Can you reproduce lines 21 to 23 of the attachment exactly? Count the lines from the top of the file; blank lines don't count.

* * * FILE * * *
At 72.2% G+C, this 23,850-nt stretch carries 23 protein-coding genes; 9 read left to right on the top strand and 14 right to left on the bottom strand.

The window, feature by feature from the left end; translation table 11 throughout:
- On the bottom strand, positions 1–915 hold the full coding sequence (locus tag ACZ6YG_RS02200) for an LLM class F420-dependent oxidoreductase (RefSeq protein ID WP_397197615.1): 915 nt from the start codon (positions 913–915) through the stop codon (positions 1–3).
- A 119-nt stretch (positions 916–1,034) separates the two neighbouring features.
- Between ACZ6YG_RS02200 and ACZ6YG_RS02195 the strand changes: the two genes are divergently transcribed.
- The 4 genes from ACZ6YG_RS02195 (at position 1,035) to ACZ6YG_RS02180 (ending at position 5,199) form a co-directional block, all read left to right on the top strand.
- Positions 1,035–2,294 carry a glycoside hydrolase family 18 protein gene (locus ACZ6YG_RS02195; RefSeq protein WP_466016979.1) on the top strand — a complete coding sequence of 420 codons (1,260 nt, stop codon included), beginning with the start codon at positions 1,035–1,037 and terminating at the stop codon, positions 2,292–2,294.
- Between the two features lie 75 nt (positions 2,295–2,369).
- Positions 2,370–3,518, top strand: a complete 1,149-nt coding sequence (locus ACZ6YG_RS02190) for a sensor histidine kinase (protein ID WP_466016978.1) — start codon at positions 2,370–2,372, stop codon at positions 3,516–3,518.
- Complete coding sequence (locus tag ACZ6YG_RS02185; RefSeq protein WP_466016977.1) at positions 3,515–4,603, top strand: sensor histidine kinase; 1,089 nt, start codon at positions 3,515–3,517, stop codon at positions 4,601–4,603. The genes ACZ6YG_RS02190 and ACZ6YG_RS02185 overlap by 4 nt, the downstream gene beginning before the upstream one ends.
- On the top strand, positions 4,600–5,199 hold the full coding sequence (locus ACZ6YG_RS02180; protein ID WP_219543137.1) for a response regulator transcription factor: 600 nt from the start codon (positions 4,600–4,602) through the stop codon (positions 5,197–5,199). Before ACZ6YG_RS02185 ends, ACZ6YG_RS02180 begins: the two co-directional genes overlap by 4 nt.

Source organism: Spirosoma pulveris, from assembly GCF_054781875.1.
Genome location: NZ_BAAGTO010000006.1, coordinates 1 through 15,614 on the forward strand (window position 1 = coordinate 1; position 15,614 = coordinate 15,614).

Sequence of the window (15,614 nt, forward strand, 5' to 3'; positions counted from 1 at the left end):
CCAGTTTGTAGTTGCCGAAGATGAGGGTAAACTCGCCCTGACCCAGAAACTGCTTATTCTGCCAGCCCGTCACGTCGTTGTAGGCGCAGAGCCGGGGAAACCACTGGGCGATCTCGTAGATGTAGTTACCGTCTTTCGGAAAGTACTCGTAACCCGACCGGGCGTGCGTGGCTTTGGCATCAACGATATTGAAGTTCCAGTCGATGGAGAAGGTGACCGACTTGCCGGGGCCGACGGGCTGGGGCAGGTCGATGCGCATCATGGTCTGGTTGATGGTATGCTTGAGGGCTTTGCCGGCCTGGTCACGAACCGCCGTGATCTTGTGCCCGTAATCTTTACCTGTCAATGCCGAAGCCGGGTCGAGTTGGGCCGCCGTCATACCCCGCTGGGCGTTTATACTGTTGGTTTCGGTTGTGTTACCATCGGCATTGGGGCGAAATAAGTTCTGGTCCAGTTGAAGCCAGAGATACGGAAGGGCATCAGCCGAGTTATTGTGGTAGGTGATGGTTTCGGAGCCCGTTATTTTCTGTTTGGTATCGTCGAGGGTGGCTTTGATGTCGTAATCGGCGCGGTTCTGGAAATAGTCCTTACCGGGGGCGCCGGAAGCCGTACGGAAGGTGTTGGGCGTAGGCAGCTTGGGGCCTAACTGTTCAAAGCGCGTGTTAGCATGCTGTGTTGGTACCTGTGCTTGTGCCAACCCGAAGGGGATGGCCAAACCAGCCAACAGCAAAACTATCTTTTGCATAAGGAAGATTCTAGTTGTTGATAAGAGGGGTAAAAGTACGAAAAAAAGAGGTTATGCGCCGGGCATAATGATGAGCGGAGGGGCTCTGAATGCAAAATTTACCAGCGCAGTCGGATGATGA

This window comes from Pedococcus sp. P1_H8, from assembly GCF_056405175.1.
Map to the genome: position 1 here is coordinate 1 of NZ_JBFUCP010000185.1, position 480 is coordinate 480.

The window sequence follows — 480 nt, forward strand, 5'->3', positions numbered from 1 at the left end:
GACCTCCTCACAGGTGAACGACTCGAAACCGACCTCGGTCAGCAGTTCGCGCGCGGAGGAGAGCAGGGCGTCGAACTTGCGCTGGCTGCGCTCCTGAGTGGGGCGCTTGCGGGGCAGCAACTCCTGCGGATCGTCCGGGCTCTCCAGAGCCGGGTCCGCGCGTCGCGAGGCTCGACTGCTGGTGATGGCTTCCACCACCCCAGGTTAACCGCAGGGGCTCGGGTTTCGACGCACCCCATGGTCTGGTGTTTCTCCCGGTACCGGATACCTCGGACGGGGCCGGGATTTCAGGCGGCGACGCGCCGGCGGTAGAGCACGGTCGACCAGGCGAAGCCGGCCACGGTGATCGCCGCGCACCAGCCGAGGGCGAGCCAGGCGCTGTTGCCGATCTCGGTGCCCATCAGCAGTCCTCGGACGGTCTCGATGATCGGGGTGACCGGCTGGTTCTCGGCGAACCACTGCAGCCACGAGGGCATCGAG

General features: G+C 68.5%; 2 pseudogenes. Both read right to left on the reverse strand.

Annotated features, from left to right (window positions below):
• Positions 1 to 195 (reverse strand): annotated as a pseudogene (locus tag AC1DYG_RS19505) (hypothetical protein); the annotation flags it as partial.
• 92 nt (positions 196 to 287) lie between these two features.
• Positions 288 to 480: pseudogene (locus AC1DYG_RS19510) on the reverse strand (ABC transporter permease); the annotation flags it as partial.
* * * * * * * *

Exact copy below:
Annotated features, from left to right (window positions below):
• Positions 1 to 195 (reverse strand): annotated as a pseudogene (locus tag AC1DYG_RS19505) (hypothetical protein); the annotation flags it as partial.
• 92 nt (positions 196 to 287) lie between these two features.